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The Customary Correspondent
by [?]

“Letters warmly sealed and coldly opened.”–RICHTER.

Why do so many ingenious theorists give fresh reasons every year for the decline of letter writing, and why do they assume, in derision of suffering humanity, that it has declined? They lament the lack of leisure, the lack of sentiment,–Mr. Lucas adds the lack of stamps,–which chill the ardour of the correspondent; and they fail to ascertain how chilled he is, or how far he sets at naught these justly restraining influences. They talk of telegrams, and telephones, and postal cards, as if any discovery of science, any device of civilization, could eradicate from the human heart that passion for self-expression which is the impelling force of letters. They also fail to note that, side by side with telephones and telegrams, comes the baleful reduction of postage rates, which lowers our last barrier of defence. Two cents an ounce leaves us naked at the mercy of the world.

It is on record that a Liverpool tradesman once wrote to Dickens, to express the pleasure he had derived from that great Englishman’s immortal novels, and enclosed, by way of testimony, a cheque for five hundred pounds. This is a phenomenon which ought to be more widely known than it is, for there is no natural law to prevent its recurrence; and while the world will never hold another Dickens, there are many deserving novelists who may like to recall the incident when they open their morning’s mail. It would be pleasant to associate our morning’s mail with such fair illusions; and though writing to strangers is but a parlous pastime, the Liverpool gentleman threw a new and radiant light upon its possibilities. “The gratuitous contributor is, ex vi termini, an ass,” said Christopher North sourly; but then he never knew, nor ever deserved to know, this particular kind of contribution.

Generally speaking, the unknown correspondent does not write to praise. His guiding principle is the diffusion of useless knowledge, and he demands or imparts it according to the exigencies of the hour. It is strange that a burning thirst for information should be combined with such reluctance to acquire it through ordinary channels. A man who wishes to write a paper on the botanical value of Shakespeare’s plays does not dream of consulting a concordance and a botany, and then going to work. The bald simplicity of such a process offends his sense of magnitude. He writes to a distinguished scholar, asking a number of burdensome questions, and is apparently under the impression that the resources of the scholar’s mind, the fruits of boundless industry, should be cheerfully placed at his disposal. A woman who meditates a “literary essay” upon domestic pets is not content to track her quarry through the long library shelves. She writes to some painstaking worker, enquiring what English poets have “sung the praises of the cat,” and if Cowper was the only author who ever domesticated hares? One of Huxley’s most amusing letters is written in reply to a gentleman who wished to compile an article on “Home Pets of Celebrities,” and who unhesitatingly applied for particulars concerning the Hodeslea cat.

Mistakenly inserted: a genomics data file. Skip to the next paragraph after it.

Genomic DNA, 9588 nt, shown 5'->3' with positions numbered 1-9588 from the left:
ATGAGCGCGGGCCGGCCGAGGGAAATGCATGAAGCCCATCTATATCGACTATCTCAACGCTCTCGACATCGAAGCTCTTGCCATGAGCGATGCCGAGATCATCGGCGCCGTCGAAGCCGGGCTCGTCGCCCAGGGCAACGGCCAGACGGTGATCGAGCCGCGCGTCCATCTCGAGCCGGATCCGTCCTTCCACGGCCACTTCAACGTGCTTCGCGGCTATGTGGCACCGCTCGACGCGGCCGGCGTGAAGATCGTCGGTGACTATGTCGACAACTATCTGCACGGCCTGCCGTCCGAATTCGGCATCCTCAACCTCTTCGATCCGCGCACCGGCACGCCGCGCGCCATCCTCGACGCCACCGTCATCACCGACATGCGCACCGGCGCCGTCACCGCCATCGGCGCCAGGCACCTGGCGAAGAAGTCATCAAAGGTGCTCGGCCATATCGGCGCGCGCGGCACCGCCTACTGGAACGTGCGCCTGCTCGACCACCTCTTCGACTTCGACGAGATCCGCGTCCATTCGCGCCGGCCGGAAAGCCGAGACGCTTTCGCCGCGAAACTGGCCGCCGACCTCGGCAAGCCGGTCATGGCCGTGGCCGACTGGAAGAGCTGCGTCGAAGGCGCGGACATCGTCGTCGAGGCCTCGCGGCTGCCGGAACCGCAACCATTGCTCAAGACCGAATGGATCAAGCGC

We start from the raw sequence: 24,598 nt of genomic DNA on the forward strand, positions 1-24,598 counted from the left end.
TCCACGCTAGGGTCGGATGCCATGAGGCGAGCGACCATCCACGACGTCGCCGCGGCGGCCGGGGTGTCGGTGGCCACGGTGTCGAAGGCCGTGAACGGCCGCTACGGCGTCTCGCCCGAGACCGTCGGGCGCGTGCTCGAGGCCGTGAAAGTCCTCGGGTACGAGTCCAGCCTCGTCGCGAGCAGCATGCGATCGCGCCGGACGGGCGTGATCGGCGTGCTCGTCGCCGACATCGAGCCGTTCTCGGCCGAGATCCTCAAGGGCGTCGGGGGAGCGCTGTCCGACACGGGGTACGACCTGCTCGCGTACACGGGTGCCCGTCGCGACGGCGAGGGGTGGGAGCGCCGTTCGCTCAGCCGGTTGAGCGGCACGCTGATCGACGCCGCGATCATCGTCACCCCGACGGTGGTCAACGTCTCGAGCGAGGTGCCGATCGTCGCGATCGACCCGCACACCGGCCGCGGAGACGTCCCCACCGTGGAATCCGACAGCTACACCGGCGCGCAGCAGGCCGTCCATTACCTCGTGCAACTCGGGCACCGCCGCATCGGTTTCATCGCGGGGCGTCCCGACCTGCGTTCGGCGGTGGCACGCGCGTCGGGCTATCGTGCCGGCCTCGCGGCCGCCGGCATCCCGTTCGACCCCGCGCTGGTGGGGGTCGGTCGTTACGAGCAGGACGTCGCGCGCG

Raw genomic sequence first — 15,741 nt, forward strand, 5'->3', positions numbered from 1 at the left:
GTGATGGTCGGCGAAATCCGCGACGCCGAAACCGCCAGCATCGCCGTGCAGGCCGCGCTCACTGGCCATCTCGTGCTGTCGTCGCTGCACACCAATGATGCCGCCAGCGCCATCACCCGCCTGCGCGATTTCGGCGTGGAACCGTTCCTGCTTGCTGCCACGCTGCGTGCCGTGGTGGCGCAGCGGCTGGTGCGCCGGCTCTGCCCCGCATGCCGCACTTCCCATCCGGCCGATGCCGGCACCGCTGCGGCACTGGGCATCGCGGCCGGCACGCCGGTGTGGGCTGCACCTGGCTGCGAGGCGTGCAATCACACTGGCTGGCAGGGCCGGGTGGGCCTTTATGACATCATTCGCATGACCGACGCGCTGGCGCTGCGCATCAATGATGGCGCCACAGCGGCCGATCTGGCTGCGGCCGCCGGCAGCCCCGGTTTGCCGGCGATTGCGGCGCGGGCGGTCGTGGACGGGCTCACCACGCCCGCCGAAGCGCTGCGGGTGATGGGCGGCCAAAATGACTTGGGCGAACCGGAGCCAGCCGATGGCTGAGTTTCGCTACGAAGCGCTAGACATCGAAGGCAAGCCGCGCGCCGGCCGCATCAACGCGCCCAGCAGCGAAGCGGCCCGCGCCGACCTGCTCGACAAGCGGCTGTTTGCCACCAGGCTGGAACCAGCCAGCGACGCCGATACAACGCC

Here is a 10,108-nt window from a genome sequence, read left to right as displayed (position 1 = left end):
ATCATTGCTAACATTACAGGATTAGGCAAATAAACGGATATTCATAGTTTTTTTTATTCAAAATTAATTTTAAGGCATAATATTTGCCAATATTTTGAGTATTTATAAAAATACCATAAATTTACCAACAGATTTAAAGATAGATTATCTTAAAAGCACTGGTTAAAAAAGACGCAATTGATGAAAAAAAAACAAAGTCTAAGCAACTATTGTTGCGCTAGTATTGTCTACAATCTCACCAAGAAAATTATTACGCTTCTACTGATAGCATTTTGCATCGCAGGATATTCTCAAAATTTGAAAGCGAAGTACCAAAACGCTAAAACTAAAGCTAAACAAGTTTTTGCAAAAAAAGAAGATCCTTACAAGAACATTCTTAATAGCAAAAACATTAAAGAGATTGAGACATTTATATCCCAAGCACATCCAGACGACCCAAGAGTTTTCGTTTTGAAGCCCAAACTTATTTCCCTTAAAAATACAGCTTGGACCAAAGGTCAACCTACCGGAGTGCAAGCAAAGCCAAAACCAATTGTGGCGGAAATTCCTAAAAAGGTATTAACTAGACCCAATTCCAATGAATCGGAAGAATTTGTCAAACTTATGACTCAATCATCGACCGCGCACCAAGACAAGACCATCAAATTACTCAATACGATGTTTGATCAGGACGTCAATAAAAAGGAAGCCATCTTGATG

These are, of course, labour-saving devices, but economy of effort is not always the ambition of the correspondent. It would seem easier, on the whole, to open a dictionary of quotations than to compose an elaborately polite letter, requesting to know who said–

“Fate cannot harm me; I have dined to-day.”

It is certainly easier, and far more agreeable, to read Charles Lamb’s essays than to ask a stranger in which one of them he discovered the author’s heterodox views on encyclopaedias. It involves no great fatigue to look up a poem of Herrick’s, or a letter of Shelley’s, or a novel of Peacock’s (these things are accessible and repay enquiry), and it would be a rational and self-respecting thing to do, instead of endeavouring to extort information (like an intellectual footpad) from writers who are in no way called upon to furnish it.